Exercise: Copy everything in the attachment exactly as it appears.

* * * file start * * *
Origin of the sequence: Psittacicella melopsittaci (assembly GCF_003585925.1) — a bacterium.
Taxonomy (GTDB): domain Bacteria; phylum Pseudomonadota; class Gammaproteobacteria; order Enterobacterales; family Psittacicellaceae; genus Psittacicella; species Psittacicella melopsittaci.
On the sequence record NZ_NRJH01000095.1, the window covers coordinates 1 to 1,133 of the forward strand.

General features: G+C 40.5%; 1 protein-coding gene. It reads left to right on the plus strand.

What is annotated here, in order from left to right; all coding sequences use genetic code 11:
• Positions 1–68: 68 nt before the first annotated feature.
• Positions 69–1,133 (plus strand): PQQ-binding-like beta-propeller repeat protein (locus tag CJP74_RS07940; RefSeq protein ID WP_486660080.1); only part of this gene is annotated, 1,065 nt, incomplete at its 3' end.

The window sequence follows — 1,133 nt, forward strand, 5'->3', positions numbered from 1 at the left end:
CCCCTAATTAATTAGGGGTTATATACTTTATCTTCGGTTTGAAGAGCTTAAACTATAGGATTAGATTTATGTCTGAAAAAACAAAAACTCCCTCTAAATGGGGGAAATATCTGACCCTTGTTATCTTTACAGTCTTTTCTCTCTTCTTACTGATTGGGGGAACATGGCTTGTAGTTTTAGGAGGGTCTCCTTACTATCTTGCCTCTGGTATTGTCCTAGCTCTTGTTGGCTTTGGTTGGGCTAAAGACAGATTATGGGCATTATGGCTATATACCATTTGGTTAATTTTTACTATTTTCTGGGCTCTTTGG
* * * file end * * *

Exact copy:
Origin of the sequence: Psittacicella melopsittaci (assembly GCF_003585925.1) — a bacterium.
Taxonomy (GTDB): domain Bacteria; phylum Pseudomonadota; class Gammaproteobacteria; order Enterobacterales; family Psittacicellaceae; genus Psittacicella; species Psittacicella melopsittaci.
On the sequence record NZ_NRJH01000095.1, the window covers coordinates 1 to 1,133 of the forward strand.

General features: G+C 40.5%; 1 protein-coding gene. It reads left to right on the plus strand.

What is annotated here, in order from left to right; all coding sequences use genetic code 11:
• Positions 1–68: 68 nt before the first annotated feature.
• Positions 69–1,133 (plus strand): PQQ-binding-like beta-propeller repeat protein (locus tag CJP74_RS07940; RefSeq protein ID WP_486660080.1); only part of this gene is annotated, 1,065 nt, incomplete at its 3' end.

The window sequence follows — 1,133 nt, forward strand, 5'->3', positions numbered from 1 at the left end:
CCCCTAATTAATTAGGGGTTATATACTTTATCTTCGGTTTGAAGAGCTTAAACTATAGGATTAGATTTATGTCTGAAAAAACAAAAACTCCCTCTAAATGGGGGAAATATCTGACCCTTGTTATCTTTACAGTCTTTTCTCTCTTCTTACTGATTGGGGGAACATGGCTTGTAGTTTTAGGAGGGTCTCCTTACTATCTTGCCTCTGGTATTGTCCTAGCTCTTGTTGGCTTTGGTTGGGCTAAAGACAGATTATGGGCATTATGGCTATATACCATTTGGTTAATTTTTACTATTTTCTGGGCTCTTTGG